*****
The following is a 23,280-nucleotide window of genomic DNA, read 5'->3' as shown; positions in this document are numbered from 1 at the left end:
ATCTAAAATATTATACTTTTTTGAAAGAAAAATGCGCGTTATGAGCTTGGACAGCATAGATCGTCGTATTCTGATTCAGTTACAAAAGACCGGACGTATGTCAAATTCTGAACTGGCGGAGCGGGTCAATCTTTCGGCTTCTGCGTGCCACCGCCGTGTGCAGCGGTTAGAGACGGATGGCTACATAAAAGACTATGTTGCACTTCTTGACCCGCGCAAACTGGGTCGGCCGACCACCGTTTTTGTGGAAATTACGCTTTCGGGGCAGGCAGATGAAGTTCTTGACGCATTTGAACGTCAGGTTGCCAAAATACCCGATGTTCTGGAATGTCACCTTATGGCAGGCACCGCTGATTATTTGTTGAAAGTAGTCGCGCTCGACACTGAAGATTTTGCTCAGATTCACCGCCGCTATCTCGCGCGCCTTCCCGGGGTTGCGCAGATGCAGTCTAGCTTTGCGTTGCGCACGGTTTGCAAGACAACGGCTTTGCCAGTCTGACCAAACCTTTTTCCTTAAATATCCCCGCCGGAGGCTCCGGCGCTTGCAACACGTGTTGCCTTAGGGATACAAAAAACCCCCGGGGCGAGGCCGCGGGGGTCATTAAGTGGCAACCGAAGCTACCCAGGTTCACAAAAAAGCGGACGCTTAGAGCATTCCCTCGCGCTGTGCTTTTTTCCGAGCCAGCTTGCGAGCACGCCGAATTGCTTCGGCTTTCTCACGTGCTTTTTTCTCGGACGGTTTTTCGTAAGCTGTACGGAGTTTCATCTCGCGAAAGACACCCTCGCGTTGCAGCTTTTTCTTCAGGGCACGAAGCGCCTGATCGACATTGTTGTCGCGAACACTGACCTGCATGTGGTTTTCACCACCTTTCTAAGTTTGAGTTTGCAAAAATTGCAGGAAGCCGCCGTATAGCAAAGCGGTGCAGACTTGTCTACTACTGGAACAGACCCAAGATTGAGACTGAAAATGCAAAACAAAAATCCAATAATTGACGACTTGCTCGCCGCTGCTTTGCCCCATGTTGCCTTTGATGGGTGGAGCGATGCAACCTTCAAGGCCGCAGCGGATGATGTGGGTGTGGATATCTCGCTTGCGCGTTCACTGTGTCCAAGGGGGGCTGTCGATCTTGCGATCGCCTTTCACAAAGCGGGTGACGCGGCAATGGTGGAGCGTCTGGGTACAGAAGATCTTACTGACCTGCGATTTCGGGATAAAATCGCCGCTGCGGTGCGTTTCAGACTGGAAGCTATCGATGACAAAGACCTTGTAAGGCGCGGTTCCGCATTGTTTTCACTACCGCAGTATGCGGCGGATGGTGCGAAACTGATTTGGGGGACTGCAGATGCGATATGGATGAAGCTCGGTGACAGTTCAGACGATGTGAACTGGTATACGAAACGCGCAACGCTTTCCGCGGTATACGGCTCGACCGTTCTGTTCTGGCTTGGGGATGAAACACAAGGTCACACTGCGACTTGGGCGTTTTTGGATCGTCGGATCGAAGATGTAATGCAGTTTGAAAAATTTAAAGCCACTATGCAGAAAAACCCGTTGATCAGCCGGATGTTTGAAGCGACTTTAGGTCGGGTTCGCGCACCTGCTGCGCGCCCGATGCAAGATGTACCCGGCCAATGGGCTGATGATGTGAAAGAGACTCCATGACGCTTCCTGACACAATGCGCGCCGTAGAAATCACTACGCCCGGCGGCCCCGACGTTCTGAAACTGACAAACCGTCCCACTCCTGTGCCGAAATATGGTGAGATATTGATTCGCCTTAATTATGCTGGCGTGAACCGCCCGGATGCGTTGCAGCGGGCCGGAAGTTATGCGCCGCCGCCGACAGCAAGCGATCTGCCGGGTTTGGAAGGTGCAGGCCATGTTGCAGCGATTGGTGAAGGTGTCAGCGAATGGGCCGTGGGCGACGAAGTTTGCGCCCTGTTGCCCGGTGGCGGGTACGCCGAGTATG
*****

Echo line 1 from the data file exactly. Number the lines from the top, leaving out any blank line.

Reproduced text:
The following is a 23,280-nucleotide window of genomic DNA, read 5'->3' as shown; positions in this document are numbered from 1 at the left end: